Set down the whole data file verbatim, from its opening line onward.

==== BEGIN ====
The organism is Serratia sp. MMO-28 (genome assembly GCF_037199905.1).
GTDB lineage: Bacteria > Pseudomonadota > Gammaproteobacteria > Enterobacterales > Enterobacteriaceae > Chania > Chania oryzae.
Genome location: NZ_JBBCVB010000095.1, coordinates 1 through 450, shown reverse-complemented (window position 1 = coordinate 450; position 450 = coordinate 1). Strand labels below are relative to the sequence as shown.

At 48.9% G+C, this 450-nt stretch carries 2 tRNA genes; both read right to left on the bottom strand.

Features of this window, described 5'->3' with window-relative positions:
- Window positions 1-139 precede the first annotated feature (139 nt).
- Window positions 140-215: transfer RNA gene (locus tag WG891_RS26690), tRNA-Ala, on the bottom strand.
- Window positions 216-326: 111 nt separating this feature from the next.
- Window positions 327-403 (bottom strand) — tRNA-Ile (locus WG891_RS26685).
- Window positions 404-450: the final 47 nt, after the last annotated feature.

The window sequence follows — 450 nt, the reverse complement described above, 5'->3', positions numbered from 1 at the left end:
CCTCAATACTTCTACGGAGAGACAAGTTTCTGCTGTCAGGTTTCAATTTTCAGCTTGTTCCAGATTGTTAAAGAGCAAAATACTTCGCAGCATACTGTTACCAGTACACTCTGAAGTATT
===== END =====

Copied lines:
The organism is Serratia sp. MMO-28 (genome assembly GCF_037199905.1).
GTDB lineage: Bacteria > Pseudomonadota > Gammaproteobacteria > Enterobacterales > Enterobacteriaceae > Chania > Chania oryzae.
Genome location: NZ_JBBCVB010000095.1, coordinates 1 through 450, shown reverse-complemented (window position 1 = coordinate 450; position 450 = coordinate 1). Strand labels below are relative to the sequence as shown.

At 48.9% G+C, this 450-nt stretch carries 2 tRNA genes; both read right to left on the bottom strand.

Features of this window, described 5'->3' with window-relative positions:
- Window positions 1-139 precede the first annotated feature (139 nt).
- Window positions 140-215: transfer RNA gene (locus tag WG891_RS26690), tRNA-Ala, on the bottom strand.
- Window positions 216-326: 111 nt separating this feature from the next.
- Window positions 327-403 (bottom strand) — tRNA-Ile (locus WG891_RS26685).
- Window positions 404-450: the final 47 nt, after the last annotated feature.

The window sequence follows — 450 nt, the reverse complement described above, 5'->3', positions numbered from 1 at the left end:
CCTCAATACTTCTACGGAGAGACAAGTTTCTGCTGTCAGGTTTCAATTTTCAGCTTGTTCCAGATTGTTAAAGAGCAAAATACTTCGCAGCATACTGTTACCAGTACACTCTGAAGTATT